When Were Clocks Invented?

old clocks

Built in 13th-century Europe, the first mechanical clocks were striking clocks used to warn the public of an imminent hour. These clocks were installed in towers and were later adapted to be portable. It is unclear who invented this technology first; some claim that it was Al-Jazari, a Muslim scholar living in 12th century Persia. 

Other claims say it was Christian inventors who lived at around the same time as Al-Jazari. The invention of the clock was so important because up until then, people relied on crude measuring instruments such as sundials and water clocks, which needed occasional correction and had very inaccurate timekeeping.

The invention of the mechanical clock was a big step forward for society, as it improved on the previously used sundials and water clocks. It enabled more precise timekeeping and helped usher in the Scientific Revolution and other advancements that would follow and change the world forever!


A Timeline of the Earliest Types of Clocks

Sundials and obelisks from Ancient Egypt

The earliest instance of dividing the day into hours is generally considered when people began using sundials. A sundial works in a fairly simple way: it uses the position of the Sun to calculate what time it would be if it were noon all across the world at once and tells you that time every hour on the hour. 

However, this method was not very accurate because there are variations in how long it takes for the Sun to reach its highest point depending on where you are located on Earth (due to things like latitude and weather). 

For a sundial from ancient Greece or an Egyptian obelisk from 3000 BC to approximate what we use today as Greenwich Mean Time, they would have to be calibrated differently for different locations. That is because there are not always 24 hours in a day, which means that an hour’s length would vary depending on where you are located relative to your time zone.

Greek water clocks

From 400 BC, Ancient water clocks were a little more complicated than sundials. Instead of telling time based on where the Sun is, they used water flow to divide out each hour. The Greek version was a large bowl or jar filled with water from a bucket on one end and emptied into another bucket on the other end at a fairly constant rate, just like a modern egg timer.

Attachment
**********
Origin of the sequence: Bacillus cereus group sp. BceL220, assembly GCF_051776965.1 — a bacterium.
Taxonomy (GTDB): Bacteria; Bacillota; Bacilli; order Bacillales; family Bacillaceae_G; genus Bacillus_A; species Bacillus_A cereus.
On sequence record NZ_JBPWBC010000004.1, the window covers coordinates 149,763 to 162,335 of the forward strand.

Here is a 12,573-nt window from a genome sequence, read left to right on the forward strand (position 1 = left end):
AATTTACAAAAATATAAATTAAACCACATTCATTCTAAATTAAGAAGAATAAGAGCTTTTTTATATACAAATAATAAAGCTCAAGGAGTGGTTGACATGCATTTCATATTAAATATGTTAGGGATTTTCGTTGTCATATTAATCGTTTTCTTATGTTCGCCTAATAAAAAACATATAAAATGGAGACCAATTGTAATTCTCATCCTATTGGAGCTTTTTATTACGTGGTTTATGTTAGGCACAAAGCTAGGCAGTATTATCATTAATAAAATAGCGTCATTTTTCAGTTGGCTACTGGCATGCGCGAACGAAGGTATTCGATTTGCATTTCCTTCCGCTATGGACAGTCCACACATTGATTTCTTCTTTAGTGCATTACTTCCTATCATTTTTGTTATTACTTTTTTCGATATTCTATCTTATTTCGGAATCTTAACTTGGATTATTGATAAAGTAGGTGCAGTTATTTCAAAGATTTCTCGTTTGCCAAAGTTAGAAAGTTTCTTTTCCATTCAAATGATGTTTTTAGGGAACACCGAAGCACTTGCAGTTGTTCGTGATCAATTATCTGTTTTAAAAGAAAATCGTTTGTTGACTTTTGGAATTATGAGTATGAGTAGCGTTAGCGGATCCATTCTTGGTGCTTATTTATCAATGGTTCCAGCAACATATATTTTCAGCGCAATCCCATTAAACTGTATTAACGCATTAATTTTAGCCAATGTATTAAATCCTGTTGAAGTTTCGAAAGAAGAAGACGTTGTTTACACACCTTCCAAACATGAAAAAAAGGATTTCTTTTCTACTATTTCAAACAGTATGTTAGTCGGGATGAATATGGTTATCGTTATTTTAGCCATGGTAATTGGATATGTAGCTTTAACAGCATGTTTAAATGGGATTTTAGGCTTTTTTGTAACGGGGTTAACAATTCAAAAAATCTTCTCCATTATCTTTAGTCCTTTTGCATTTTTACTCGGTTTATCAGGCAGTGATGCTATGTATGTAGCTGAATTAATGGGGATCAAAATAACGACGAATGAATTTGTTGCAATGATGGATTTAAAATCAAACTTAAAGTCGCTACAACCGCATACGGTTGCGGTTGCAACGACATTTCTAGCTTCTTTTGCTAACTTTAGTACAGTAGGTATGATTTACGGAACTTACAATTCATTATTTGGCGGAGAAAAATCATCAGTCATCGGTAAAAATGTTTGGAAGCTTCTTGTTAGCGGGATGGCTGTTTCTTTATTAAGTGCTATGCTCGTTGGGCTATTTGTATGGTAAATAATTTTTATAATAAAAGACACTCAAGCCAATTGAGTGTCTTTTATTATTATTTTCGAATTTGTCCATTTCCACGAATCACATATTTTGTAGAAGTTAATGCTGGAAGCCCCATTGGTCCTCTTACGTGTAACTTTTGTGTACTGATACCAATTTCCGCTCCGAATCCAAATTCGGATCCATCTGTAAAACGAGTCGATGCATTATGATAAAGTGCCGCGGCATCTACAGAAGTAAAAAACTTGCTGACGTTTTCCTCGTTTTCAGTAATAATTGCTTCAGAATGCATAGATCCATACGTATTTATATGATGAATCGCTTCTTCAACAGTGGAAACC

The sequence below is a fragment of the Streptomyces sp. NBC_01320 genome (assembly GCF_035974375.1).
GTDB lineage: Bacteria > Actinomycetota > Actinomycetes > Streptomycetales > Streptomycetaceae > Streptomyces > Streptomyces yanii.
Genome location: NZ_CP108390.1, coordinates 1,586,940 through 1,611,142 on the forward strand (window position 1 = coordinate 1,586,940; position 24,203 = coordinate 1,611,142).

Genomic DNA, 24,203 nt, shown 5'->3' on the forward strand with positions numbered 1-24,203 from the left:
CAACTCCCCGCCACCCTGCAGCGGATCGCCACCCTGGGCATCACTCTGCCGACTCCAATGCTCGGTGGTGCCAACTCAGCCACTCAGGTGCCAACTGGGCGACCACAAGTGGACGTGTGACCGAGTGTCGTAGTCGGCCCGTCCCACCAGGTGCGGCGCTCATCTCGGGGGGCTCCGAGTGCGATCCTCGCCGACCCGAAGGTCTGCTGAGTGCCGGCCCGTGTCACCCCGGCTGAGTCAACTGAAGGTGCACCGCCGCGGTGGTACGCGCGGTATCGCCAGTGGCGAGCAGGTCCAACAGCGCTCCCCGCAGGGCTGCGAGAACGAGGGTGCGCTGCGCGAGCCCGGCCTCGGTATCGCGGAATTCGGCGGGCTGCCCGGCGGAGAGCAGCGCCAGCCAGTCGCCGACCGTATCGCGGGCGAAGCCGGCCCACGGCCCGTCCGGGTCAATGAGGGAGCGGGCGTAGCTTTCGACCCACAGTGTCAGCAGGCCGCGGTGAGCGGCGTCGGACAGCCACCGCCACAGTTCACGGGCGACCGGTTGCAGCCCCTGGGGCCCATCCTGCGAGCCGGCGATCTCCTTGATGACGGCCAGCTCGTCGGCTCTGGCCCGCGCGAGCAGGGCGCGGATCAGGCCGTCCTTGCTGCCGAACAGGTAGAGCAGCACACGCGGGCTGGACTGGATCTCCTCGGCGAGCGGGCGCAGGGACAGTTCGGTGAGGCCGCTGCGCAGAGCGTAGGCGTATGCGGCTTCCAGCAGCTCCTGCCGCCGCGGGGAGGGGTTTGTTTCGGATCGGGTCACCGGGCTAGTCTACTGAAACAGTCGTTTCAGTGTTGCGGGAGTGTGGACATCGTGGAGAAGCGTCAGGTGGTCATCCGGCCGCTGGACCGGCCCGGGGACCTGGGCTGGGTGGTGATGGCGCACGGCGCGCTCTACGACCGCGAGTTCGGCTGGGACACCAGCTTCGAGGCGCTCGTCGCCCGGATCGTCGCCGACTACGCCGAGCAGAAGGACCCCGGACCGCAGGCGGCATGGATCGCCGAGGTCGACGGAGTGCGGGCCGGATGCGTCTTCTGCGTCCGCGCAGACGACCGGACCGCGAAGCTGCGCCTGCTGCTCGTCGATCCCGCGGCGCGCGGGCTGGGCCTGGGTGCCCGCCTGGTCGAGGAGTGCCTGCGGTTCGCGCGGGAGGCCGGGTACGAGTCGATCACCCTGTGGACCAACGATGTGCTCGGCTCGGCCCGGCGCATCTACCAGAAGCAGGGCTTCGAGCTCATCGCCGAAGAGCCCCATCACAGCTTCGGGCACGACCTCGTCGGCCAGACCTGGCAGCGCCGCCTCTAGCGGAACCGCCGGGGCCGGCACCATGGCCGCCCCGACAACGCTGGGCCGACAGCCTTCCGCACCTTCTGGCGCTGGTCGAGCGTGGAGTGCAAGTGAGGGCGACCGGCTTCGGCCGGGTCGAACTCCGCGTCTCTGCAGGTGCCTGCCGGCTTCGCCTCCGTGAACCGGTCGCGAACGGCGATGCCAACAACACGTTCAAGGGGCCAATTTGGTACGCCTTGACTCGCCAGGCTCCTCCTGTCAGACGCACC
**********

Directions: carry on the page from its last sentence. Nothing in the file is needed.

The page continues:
Each hour it took a certain amount of water to empty from one vessel to another, so depending on how high you set, both vessels initially allowed you to determine what time it would be every hour. It did not have much accuracy because many variables can change how long it takes for the same volume of fluid to empty from one place to another (like the temperature of the fluid or how wide your vessels are), but it was still better than nothing.


The next type of clock used to divide the day was by using the flow of sand. This is how hourglasses came about, where instead of water, you have sand pouring from one place to another at a constant rate. 

Using this method, each time the top part of the hourglass was filled up with enough sand, it would be considered an hour (other versions had 3 or 4 different compartments that all emptied into another compartment that counted as an hour). However, like before, many factors can change how fast sand flows through an object, altering what time it looks like every hour (despite looking like they were all standardized at one point), but it was still better than nothing.

Final Thoughts

Before we had the digital clocks and smartwatches that we use today, there were the most primitive ways of telling time. Without these inventions, we could not have enjoyed the technologies we have today.